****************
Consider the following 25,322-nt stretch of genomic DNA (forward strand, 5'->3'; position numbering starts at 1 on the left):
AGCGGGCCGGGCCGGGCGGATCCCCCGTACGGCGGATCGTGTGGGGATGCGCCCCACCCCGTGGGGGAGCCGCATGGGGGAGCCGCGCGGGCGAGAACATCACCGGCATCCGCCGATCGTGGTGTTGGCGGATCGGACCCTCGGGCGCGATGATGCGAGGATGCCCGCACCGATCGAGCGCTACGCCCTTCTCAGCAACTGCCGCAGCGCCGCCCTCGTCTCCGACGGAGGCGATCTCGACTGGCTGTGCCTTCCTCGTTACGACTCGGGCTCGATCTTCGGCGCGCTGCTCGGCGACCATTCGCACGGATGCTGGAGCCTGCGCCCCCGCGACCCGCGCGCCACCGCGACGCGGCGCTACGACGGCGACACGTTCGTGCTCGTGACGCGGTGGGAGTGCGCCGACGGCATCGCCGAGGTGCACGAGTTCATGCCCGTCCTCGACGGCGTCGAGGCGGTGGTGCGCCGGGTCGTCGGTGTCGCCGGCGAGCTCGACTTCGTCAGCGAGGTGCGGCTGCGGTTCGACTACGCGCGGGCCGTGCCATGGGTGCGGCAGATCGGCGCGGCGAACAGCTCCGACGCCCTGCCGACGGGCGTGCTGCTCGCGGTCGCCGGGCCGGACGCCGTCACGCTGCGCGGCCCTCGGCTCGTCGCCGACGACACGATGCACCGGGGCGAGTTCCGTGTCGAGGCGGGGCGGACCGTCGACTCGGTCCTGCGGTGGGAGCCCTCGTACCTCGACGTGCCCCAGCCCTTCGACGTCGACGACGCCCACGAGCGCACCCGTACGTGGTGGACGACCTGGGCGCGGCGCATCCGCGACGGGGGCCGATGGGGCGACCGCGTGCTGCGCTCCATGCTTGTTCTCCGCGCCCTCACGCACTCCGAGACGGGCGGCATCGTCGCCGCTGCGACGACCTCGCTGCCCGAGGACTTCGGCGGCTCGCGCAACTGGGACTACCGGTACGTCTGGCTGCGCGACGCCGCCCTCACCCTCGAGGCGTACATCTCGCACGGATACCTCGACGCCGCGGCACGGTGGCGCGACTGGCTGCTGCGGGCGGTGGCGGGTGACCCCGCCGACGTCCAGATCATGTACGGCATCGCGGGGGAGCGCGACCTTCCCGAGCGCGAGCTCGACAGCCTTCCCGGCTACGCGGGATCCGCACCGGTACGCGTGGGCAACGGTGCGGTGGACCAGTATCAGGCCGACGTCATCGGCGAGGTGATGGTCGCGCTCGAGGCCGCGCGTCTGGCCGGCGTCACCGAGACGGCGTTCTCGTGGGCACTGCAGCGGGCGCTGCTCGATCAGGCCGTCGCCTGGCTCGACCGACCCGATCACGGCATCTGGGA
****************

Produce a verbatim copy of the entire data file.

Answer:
Consider the following 25,322-nt stretch of genomic DNA (forward strand, 5'->3'; position numbering starts at 1 on the left):
AGCGGGCCGGGCCGGGCGGATCCCCCGTACGGCGGATCGTGTGGGGATGCGCCCCACCCCGTGGGGGAGCCGCATGGGGGAGCCGCGCGGGCGAGAACATCACCGGCATCCGCCGATCGTGGTGTTGGCGGATCGGACCCTCGGGCGCGATGATGCGAGGATGCCCGCACCGATCGAGCGCTACGCCCTTCTCAGCAACTGCCGCAGCGCCGCCCTCGTCTCCGACGGAGGCGATCTCGACTGGCTGTGCCTTCCTCGTTACGACTCGGGCTCGATCTTCGGCGCGCTGCTCGGCGACCATTCGCACGGATGCTGGAGCCTGCGCCCCCGCGACCCGCGCGCCACCGCGACGCGGCGCTACGACGGCGACACGTTCGTGCTCGTGACGCGGTGGGAGTGCGCCGACGGCATCGCCGAGGTGCACGAGTTCATGCCCGTCCTCGACGGCGTCGAGGCGGTGGTGCGCCGGGTCGTCGGTGTCGCCGGCGAGCTCGACTTCGTCAGCGAGGTGCGGCTGCGGTTCGACTACGCGCGGGCCGTGCCATGGGTGCGGCAGATCGGCGCGGCGAACAGCTCCGACGCCCTGCCGACGGGCGTGCTGCTCGCGGTCGCCGGGCCGGACGCCGTCACGCTGCGCGGCCCTCGGCTCGTCGCCGACGACACGATGCACCGGGGCGAGTTCCGTGTCGAGGCGGGGCGGACCGTCGACTCGGTCCTGCGGTGGGAGCCCTCGTACCTCGACGTGCCCCAGCCCTTCGACGTCGACGACGCCCACGAGCGCACCCGTACGTGGTGGACGACCTGGGCGCGGCGCATCCGCGACGGGGGCCGATGGGGCGACCGCGTGCTGCGCTCCATGCTTGTTCTCCGCGCCCTCACGCACTCCGAGACGGGCGGCATCGTCGCCGCTGCGACGACCTCGCTGCCCGAGGACTTCGGCGGCTCGCGCAACTGGGACTACCGGTACGTCTGGCTGCGCGACGCCGCCCTCACCCTCGAGGCGTACATCTCGCACGGATACCTCGACGCCGCGGCACGGTGGCGCGACTGGCTGCTGCGGGCGGTGGCGGGTGACCCCGCCGACGTCCAGATCATGTACGGCATCGCGGGGGAGCGCGACCTTCCCGAGCGCGAGCTCGACAGCCTTCCCGGCTACGCGGGATCCGCACCGGTACGCGTGGGCAACGGTGCGGTGGACCAGTATCAGGCCGACGTCATCGGCGAGGTGATGGTCGCGCTCGAGGCCGCGCGTCTGGCCGGCGTCACCGAGACGGCGTTCTCGTGGGCACTGCAGCGGGCGCTGCTCGATCAGGCCGTCGCCTGGCTCGACCGACCCGATCACGGCATCTGGGA